Wednesday, November 28, 2007

Someone On My Mind

I haven't been able to get to the library so I am rereading Annie On My Mind (spoiler alert: link includes a plot synopsis). It's a story about two 12th graders who fall in love. I read it for the first time about ten years ago.

This book was published in 1982, the year I graduated from eighth grade and started high school. I wish I had read it instead of Judy Blume, which I didn't understand. Almost everything that happened in 11th grade, and a lot of the things I'd felt and experienced prior to that, would have made much more sense had I known that girls could, would, and did like girls. I only knew that boys and men were or could be homosexual. For me, so many things were classified under "If I were a boy. . ." The one book I read that had a plot about gay lovers (from the library at my Catholic school, oddly enough) was about a girl who finds her boyfriend in the bushes having sex with her best friend - also a guy.

I was such a dummy. I only have the Reagan Administration and the total lack of talk about sex at home as my defense. The big mystery is why none of it hit home when my (very progressive) PE teacher brought in a panel to discuss homosexuality and even bisexuality for one class during the "Life Skills" quarter.

Of course I fell in love with a girl in my class, my best friend, and in retrospect I know she fell in love with me too. She had a paper route so she could never sleep over, but when I spent the night at her place, I got up and delivered papers with her. When we got back she made the craziest French toast ("When we make it in New Zealand, we always add hot sauce") and I would eat it and not only declare it, but actually find it delicious. For years afterwards, and I mean years, because the last time it happened has been since I moved back to California, whenever I saw someone who looked like her, my heart would stop and I would have to catch my breath (if that sounds like hyperbole, remember this was my first love and I was a teenager so I've gone back to that place when it happened).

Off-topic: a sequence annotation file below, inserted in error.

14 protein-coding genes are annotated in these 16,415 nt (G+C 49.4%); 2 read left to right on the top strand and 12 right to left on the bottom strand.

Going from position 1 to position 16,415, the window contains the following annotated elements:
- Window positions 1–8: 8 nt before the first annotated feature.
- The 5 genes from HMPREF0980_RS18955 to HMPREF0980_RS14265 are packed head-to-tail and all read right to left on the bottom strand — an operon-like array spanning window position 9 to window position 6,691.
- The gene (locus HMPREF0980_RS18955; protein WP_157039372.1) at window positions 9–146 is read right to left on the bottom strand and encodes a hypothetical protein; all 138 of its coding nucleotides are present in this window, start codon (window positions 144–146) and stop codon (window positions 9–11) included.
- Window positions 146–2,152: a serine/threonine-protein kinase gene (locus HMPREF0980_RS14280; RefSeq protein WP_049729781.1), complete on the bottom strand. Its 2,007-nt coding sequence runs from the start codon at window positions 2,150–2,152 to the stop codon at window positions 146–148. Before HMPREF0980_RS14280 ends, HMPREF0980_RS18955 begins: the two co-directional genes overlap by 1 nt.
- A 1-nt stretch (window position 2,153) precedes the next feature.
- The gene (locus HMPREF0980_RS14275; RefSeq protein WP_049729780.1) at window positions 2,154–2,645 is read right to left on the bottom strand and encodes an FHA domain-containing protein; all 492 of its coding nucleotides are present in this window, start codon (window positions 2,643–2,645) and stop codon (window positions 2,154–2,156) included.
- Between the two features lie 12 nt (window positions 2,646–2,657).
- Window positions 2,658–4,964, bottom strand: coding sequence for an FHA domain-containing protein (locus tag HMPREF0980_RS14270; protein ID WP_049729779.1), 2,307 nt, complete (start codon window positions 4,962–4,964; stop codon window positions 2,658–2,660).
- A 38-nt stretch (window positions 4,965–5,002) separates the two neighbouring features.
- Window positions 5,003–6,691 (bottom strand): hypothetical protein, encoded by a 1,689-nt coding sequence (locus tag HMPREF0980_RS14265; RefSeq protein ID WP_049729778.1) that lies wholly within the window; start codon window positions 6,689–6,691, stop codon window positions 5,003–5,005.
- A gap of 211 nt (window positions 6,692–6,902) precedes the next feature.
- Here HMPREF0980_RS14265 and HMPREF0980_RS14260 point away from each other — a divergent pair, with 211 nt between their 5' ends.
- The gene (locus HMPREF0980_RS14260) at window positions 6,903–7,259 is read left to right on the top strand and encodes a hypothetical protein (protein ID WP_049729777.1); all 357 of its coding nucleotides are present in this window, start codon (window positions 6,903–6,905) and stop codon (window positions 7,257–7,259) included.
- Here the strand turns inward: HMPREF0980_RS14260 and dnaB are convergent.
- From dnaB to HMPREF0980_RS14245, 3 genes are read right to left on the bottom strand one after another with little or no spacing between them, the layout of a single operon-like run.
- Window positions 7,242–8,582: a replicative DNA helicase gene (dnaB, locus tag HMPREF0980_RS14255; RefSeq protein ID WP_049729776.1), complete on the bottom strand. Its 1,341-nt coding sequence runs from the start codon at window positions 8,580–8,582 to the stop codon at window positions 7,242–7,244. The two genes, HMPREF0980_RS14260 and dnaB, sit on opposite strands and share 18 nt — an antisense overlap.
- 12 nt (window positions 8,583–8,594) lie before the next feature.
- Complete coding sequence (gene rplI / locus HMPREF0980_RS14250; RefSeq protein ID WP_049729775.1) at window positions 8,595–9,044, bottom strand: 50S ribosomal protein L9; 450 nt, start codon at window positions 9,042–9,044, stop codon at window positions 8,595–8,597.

If I'd read Annie On My Mind in, say, 1983, or even 1986, so many things would have made much more sense. The fact that I never got what was so special about boys, just for starters! And maybe this girl and I would have had an actual relationship. . . Not that it wouldn't have been full of passion, drama, and confusion- an adolescent relationship is an adolescent relationship after all - and its own problems, especially as in 1985, we would not have been able to be out comfortably at our high school.

I was feeling sad last night about this girl for the first time in many years. And it wasn't she that I was feeling sad about really, it was the missed opportunity, or the experience I could have had or should have had, instead of the one I actually did, which resulted in my running around the halls at the school thinking, "I'm too young for this! I'm only 17!" and getting in a stupid, crazy fight on prom night (well, maybe I wouldn't have gotten in that fight, but I'm sure I would have pled youth about anything). I wonder if we could talk about that craziness now; we sure couldn't the last time we saw each other, in 1989. But all of that is a long story, at least another blog post if not a novel.


Tea said...

The things I *wasn't* exposed to, in my liberal, alternative, wacky family astounds me as well. We knew plenty of gay men, but I didn't meet my first out lesbian until I was 28! (granted I had been in Japan from 23-28, I'd like to think it would have happened sooner).

Though how you got throught that life skills class without it sinking in, hmmm, queer, very queer:-)

But paper route together, the morning after--love it!

Saipan Writer said...

Books can and do make a difference to many people. Maybe you missed this one, but someone else may find it, and your blogging about it.

And your own novel needs to be written. :-)

I'm older than you are and grew up, also in a Catholic family where no ever talked about sex. Somehow we all just "knew" though. Clearly by the mid 70's there were a lot of girls (at least at college and post-graduate) coming out of the closet. The women's lib movement was about more than equality in the workplace. It spoke to women and girls being free to be whoever they were.

Don't know what happened in the 80's. I was already here, on a tiny island with a strong Catholic presence, and a (surprising?) tolerance for different lifestyles, life choices.

Phoebe J. Southwood said...

i missed one too. :(

it happens